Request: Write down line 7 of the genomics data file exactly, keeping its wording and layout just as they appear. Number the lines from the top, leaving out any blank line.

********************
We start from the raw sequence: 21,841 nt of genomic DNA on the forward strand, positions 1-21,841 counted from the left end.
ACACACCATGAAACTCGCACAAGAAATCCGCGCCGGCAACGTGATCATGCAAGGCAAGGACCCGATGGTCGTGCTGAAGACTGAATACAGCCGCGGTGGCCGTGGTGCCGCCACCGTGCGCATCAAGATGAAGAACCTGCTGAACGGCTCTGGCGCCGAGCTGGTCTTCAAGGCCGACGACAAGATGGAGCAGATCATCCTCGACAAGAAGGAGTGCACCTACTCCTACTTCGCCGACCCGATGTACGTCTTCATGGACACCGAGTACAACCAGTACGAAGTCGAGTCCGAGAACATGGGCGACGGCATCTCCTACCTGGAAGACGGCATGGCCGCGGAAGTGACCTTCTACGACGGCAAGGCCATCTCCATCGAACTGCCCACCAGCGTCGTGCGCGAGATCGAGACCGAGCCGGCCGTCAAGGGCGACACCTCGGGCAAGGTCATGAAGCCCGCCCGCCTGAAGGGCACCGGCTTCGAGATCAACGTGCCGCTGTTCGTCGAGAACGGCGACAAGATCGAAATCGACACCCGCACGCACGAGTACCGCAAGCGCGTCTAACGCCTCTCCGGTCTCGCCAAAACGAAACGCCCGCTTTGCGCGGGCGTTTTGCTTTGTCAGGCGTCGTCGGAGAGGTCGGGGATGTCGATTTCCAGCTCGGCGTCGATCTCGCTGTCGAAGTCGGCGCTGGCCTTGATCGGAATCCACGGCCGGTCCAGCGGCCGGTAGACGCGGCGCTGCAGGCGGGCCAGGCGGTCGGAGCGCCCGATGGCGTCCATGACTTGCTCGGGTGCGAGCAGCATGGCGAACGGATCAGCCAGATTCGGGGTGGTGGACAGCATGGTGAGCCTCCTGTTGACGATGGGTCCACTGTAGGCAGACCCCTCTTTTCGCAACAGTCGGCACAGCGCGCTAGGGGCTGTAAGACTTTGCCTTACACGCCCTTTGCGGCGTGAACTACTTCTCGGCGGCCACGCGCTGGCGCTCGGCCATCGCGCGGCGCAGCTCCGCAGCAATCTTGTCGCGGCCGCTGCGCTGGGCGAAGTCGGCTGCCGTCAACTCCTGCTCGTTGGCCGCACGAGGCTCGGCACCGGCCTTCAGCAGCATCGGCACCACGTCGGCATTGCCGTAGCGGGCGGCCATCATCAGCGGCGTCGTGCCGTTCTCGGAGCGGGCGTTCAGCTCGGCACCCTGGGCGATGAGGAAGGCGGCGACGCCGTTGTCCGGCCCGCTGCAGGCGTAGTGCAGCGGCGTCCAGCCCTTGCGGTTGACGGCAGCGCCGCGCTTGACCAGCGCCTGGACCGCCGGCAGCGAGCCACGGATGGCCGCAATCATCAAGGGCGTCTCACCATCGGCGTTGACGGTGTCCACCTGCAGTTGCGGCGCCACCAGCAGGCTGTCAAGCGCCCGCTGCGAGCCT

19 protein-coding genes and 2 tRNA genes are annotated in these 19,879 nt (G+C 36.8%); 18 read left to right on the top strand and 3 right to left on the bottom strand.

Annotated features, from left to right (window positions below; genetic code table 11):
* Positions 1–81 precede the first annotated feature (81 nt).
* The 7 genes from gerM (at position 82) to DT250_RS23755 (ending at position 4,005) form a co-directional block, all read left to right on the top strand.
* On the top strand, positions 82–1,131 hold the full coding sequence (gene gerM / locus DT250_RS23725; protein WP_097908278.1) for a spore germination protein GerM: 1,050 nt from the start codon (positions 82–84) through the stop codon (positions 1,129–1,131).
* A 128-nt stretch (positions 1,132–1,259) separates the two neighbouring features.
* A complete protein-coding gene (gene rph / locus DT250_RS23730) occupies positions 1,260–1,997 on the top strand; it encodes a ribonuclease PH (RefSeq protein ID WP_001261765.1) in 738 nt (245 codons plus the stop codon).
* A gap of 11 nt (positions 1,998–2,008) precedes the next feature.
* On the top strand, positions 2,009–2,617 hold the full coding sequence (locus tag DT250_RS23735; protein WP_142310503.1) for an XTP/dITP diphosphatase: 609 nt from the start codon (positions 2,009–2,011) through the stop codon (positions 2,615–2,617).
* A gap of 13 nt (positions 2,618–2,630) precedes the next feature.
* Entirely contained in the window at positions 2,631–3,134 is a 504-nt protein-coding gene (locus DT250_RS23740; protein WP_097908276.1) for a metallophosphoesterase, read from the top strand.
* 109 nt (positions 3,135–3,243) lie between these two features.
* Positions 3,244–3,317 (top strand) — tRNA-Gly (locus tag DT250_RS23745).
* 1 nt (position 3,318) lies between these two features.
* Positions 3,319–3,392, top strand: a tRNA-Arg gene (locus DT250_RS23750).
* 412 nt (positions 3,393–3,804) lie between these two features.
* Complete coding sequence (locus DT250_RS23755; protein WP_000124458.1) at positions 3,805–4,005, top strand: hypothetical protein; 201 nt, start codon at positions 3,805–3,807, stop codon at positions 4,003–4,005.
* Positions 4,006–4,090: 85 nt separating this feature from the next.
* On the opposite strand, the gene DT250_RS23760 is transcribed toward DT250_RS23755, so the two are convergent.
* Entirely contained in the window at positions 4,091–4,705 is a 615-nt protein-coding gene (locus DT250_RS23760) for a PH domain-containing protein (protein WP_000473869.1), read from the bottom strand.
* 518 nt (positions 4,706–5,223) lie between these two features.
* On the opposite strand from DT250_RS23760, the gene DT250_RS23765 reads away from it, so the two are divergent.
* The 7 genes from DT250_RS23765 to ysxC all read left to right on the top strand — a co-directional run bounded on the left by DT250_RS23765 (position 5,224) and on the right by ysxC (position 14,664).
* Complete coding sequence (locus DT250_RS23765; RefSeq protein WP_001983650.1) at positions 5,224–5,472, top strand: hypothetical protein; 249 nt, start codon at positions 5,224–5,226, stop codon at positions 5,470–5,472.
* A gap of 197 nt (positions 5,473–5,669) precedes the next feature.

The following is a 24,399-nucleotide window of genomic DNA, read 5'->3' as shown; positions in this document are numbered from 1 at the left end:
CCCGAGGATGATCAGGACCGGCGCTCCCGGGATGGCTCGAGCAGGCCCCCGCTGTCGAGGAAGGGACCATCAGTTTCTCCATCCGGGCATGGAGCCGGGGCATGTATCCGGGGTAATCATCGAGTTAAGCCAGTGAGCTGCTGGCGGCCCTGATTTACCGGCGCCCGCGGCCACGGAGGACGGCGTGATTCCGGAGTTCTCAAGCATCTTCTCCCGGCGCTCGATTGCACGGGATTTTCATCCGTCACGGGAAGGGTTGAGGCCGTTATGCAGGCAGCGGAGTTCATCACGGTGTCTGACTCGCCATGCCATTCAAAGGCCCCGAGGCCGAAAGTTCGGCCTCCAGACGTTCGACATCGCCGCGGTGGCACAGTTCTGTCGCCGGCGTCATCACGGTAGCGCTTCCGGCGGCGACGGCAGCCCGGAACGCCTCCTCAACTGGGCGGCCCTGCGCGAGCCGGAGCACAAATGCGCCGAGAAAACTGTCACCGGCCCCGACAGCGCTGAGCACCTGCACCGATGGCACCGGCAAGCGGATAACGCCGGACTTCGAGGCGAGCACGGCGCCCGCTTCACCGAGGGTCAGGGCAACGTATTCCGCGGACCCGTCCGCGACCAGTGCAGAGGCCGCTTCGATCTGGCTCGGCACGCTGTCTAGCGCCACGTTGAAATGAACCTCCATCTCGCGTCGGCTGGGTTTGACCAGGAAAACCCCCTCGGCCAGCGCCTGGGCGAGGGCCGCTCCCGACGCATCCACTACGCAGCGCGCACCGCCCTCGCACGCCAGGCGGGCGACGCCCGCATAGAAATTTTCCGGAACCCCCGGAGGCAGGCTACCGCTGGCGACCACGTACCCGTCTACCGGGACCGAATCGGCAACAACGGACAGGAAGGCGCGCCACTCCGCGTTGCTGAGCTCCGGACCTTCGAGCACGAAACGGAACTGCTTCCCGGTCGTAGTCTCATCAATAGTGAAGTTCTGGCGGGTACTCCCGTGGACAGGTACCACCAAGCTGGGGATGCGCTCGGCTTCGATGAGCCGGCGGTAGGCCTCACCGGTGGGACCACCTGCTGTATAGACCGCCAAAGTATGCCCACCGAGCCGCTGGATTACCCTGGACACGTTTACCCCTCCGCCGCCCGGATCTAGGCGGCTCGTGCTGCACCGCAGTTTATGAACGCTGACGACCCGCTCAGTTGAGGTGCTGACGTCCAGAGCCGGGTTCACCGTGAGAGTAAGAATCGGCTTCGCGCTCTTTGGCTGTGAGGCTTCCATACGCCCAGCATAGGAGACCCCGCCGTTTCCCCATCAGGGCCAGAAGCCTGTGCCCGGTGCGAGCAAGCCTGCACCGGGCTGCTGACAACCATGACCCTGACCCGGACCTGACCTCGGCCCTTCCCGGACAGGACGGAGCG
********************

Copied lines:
* On the top strand, positions 82–1,131 hold the full coding sequence (gene gerM / locus DT250_RS23725; protein WP_097908278.1) for a spore germination protein GerM: 1,050 nt from the start codon (positions 82–84) through the stop codon (positions 1,129–1,131).